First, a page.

“It’s like putting lipstick on a pig,” says veteran Sacramento political consultant Steve Maviglio.
For Maviglio the pig in question is rent control, an increasingly contentious issue affecting about 45% of cash-strapped Californians who do not own their homes. The lipstick? Presumably the attempts by affordable housing advocates to present a milder rent control proposition before the voters next week than one that was trounced in 2018. The new initiative, Proposition 21, is sponsored and bankrolled by the AIDS Healthcare Foundation (AHF), and strenuously opposed by real estate interests and their spokesman, Maviglio.
California’s real estate industry is fighting hard against Prop. 21, having so far poured more than $95 million into a “No” campaign, much of it used to flood the airwaves with folksy, if somewhat apocalyptic, ad spots predicting doom for affordable housing and the dashing of pensioners’ dreams should localities begin imposing stiffer rent caps. The Yes on 21 campaign has raised more than $40 million.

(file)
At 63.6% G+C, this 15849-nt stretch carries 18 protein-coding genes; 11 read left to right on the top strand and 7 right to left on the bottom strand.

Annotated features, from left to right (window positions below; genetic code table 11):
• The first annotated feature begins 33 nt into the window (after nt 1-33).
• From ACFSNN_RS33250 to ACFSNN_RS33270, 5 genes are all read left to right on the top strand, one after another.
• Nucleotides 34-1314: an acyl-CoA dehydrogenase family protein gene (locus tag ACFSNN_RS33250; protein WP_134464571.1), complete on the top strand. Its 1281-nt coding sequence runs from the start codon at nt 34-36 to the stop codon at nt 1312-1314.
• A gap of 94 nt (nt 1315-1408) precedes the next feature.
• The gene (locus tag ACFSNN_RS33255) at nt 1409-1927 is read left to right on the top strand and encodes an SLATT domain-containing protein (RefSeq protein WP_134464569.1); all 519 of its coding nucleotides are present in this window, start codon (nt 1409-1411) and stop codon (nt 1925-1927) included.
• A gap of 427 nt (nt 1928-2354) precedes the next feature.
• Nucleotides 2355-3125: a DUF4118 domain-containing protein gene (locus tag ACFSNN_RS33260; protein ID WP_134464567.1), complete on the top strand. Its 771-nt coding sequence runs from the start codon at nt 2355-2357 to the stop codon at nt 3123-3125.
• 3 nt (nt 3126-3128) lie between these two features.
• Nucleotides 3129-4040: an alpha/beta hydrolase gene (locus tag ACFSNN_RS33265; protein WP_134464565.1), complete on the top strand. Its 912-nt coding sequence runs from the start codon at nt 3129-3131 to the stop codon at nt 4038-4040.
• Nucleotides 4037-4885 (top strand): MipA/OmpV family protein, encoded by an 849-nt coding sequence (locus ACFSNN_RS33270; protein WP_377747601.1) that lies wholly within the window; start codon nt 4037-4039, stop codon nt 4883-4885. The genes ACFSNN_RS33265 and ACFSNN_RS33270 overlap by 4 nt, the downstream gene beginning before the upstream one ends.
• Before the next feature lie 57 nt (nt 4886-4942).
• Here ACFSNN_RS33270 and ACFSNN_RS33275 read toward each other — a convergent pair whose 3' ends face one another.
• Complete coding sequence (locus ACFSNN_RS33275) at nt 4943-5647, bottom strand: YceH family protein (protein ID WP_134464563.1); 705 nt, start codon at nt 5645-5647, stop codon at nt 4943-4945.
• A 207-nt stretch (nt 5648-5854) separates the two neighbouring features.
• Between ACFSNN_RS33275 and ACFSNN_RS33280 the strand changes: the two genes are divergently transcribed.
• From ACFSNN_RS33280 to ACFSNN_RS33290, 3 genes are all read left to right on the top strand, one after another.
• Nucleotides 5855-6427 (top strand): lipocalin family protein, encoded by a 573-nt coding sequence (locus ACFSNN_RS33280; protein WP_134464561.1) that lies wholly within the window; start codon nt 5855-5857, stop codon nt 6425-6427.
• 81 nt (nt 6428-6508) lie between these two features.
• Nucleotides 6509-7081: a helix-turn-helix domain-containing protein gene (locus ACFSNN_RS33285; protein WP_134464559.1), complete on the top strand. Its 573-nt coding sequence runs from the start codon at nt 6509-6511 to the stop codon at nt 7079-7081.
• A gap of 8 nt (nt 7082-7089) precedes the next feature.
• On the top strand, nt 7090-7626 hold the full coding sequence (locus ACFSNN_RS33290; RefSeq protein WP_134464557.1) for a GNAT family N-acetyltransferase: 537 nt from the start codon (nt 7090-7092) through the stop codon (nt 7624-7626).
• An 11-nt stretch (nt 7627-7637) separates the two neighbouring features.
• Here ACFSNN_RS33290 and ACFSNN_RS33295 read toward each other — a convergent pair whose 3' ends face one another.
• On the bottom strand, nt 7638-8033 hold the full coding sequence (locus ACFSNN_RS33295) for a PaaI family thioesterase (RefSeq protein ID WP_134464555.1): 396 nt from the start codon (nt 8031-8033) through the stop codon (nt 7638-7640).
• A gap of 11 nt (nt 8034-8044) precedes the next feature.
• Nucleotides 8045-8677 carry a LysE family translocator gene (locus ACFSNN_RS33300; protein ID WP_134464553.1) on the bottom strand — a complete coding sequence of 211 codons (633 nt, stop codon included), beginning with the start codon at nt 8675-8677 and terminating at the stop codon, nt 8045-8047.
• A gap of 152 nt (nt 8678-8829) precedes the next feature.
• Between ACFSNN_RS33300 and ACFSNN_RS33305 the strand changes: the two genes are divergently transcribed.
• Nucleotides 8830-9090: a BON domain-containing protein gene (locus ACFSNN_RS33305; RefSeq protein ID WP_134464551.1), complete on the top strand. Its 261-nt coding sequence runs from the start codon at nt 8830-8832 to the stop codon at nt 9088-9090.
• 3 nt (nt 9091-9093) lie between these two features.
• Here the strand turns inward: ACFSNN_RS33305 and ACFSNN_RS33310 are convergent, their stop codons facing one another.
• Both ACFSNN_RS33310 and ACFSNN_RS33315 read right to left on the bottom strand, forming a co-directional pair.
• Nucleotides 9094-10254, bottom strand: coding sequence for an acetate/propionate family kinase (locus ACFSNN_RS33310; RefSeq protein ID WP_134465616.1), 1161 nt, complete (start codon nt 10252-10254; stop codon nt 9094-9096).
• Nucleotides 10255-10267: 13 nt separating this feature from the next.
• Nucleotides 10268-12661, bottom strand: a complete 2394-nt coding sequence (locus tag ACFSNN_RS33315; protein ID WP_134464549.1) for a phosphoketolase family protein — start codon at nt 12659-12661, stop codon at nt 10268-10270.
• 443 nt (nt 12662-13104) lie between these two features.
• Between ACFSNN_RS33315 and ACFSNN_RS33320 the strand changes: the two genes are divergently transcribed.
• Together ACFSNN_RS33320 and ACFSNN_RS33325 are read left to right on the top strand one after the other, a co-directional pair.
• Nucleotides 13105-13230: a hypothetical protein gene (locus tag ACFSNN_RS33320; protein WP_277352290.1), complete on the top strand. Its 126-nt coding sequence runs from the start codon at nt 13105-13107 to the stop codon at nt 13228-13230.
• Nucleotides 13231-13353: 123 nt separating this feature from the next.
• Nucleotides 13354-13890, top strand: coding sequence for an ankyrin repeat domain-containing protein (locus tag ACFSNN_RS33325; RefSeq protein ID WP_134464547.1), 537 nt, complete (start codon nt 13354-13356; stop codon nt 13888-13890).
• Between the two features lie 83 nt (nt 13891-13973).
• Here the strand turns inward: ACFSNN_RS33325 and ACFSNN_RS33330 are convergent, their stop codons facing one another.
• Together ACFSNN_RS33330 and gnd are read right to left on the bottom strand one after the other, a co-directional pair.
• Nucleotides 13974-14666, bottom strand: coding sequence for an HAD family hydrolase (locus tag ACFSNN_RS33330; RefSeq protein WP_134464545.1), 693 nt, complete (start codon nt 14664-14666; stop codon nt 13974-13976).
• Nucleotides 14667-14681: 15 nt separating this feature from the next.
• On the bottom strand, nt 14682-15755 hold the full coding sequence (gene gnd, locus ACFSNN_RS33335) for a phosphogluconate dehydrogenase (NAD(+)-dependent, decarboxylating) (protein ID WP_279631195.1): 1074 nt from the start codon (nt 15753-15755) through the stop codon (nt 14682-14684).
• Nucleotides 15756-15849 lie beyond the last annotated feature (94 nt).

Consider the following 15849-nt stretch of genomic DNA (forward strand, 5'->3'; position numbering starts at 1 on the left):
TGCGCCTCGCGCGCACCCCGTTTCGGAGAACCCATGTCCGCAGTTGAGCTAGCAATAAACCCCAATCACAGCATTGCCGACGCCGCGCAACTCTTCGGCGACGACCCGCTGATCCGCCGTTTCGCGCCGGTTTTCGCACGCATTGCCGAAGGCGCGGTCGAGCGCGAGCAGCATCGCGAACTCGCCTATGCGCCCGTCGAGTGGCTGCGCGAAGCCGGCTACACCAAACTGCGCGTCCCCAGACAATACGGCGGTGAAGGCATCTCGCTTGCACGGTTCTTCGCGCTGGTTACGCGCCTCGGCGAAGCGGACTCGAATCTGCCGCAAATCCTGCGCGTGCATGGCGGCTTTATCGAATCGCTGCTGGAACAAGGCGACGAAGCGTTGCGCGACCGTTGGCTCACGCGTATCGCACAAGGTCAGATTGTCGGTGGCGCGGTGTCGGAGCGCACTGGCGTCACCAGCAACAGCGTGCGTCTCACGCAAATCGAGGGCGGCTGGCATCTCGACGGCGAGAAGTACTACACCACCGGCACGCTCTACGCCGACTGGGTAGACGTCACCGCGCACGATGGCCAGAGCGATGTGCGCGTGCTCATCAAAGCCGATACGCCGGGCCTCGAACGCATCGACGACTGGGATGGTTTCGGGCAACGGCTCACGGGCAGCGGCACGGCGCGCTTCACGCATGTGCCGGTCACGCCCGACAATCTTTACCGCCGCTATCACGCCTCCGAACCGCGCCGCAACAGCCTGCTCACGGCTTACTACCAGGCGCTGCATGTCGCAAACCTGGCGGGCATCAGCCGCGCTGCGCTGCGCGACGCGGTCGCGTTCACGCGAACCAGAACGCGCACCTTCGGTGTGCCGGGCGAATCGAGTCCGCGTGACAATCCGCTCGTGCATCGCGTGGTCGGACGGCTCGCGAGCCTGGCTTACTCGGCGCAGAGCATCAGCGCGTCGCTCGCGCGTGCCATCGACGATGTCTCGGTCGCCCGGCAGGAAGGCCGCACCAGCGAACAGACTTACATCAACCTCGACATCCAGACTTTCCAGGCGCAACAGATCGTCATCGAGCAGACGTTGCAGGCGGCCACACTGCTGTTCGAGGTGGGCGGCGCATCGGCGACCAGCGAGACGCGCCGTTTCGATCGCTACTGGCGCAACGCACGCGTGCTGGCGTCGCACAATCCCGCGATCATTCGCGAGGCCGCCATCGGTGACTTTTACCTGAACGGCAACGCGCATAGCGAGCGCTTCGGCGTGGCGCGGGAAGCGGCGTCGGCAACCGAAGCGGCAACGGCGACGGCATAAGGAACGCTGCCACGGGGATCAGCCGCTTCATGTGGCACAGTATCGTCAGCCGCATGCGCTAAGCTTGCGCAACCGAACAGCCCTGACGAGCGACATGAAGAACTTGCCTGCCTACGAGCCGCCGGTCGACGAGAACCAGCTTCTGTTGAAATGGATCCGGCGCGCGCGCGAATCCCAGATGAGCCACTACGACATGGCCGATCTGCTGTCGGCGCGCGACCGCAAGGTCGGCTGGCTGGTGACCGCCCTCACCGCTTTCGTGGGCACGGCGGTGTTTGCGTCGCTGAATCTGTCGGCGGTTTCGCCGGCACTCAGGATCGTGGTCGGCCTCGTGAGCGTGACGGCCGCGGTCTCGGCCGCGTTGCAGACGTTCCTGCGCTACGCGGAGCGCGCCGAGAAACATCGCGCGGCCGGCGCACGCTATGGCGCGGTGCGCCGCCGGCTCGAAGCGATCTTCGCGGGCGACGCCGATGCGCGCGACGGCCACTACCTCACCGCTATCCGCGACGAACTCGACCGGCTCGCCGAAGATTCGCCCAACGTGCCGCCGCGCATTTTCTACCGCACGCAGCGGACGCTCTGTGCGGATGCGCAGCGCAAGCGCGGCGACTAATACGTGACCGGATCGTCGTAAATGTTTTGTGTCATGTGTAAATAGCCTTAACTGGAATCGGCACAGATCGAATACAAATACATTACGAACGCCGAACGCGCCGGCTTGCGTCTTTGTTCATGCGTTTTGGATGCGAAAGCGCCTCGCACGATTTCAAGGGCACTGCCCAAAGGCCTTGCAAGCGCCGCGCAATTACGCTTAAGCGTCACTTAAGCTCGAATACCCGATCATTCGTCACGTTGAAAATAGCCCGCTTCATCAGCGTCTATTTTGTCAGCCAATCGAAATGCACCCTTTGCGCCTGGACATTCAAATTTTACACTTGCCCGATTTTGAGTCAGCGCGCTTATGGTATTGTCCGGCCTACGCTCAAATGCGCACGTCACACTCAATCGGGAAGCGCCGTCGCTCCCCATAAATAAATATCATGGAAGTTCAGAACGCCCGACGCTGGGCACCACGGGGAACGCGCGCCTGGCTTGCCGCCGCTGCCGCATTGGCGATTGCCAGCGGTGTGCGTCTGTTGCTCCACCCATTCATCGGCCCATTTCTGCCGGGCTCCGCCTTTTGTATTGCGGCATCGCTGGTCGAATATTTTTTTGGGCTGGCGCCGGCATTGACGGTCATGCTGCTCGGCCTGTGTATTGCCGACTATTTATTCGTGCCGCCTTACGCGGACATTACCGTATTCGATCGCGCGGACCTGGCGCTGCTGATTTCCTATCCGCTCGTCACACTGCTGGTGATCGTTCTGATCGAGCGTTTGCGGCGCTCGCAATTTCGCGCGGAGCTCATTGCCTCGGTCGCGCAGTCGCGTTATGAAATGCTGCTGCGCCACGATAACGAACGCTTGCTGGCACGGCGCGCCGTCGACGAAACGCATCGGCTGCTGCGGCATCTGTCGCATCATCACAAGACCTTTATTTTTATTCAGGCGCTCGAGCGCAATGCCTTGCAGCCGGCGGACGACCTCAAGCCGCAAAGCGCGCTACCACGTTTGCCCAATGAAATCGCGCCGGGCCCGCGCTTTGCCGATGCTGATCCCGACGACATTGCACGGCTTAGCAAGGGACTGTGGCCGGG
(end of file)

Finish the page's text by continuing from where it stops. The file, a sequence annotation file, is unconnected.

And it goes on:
Yes on 21 activists believe the initiative will fare better this year. A precarious housing situation has worsened for many Californians who have lost work due to the pandemic.
Although the No side touts “a broad, diverse coalition of seniors, veterans, labor, homeowners, affordable housing advocates and businesses” that oppose the measure, its grassroots veneer chips away with closer scrutiny of the coalition.
Some of its members have received direct financial contributions from the campaign committees or have close financial ties with them, raising pay-to-play questions about their relationships with a campaign largely funded by corporate landlords.
One organization listed, Black Women Organized for Political Action, flatly denies endorsing No on 21. “Please be advised that BWOPA has not taken a position on Prop. 21,” wrote the group’s political action committee director, Melody Walcott, in an email. Indeed, Prop. 21, pro or con, doesn’t appear on the group’s online endorsement list.